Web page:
Rotundone was recently identified as the compound that imparts the black pepper aroma in several winegrape cultivars. This two-year study aimed to identify the presence of rotundone in Noiret (interspecific hybrid of Vitis) and to determine the impact of fruit-zone leaf removal on rotundone concentrations in fruit and wine. The relationship between the intensity of black pepper aroma and rotundone concentration in Noiret wine was also explored. An undefoliated control (CON) was compared to a maintained fruit-zone sunlight exposure (MSE) treatment, where leaves were periodically removed from the fruit-zone. The influence of timing of fruit-zone leaf removal was assessed in a separate experiment by comparing preveraison leaf removal (LR) and postveraison leaf removal (PVLR) treatments. MSE vines had greater fruit-zone sunlight exposure compared to the CON throughout the season in 2015, both at the pre- and postveraison stages, but in 2014, only after veraison. PVLR increased fruit-zone sunlight exposure during ripening compared to LR in 2015 only. Rotundone could not be quantified in Noiret berries sampled before or at veraison (limit of quantitation = 0.16 µg/kg). Rotundone concentrations in harvested fruit and wines did not differ between treatments in 2014, but were significantly higher in MSE than in CON in 2015 (1.98 versus 1.28 µg/kg). PVLR temporarily increased rotundone concentration compared to LR, but differences disappeared by harvest. Black pepper aroma intensity, as determined by a sensory panel, was positively correlated (p = 0.023, r = 0.791) with rotundone concentration in wines made from imposed viticulture treatments, providing evidence that black pepper notes in Noiret are positively related to concentration of rotundone in the wine.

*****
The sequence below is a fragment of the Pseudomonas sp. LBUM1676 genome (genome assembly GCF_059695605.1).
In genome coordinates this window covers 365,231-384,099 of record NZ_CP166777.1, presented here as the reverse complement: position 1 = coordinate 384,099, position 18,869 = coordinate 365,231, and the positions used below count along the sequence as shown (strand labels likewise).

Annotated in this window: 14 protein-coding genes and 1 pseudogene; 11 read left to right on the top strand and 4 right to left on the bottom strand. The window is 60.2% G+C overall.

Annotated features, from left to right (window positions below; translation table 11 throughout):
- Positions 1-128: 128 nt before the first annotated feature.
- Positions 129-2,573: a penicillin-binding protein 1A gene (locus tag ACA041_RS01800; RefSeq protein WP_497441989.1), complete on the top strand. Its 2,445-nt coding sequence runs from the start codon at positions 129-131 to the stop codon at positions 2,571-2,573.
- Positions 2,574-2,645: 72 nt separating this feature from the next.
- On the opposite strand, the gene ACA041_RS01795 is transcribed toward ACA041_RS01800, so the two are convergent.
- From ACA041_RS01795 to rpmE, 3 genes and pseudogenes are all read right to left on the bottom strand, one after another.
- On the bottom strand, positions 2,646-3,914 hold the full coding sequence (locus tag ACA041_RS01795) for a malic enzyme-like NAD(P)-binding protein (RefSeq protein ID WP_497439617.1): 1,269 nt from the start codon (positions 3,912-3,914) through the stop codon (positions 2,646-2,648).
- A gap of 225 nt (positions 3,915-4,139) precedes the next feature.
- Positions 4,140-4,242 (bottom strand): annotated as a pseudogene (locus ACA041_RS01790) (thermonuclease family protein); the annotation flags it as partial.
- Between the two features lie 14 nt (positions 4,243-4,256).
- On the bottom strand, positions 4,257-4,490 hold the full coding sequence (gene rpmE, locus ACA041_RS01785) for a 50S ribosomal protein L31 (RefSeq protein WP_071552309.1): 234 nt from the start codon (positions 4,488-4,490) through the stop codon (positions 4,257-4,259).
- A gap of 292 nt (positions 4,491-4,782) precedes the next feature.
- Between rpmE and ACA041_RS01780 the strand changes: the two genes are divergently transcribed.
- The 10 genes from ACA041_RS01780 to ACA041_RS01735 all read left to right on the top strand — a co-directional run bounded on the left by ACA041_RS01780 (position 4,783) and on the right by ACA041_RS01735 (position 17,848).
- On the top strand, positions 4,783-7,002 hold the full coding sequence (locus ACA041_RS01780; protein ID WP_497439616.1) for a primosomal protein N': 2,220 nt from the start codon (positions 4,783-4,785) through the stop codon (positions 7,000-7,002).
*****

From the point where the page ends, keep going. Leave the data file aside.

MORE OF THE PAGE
All Science Journal Classification (ASJC) codes
- Food Science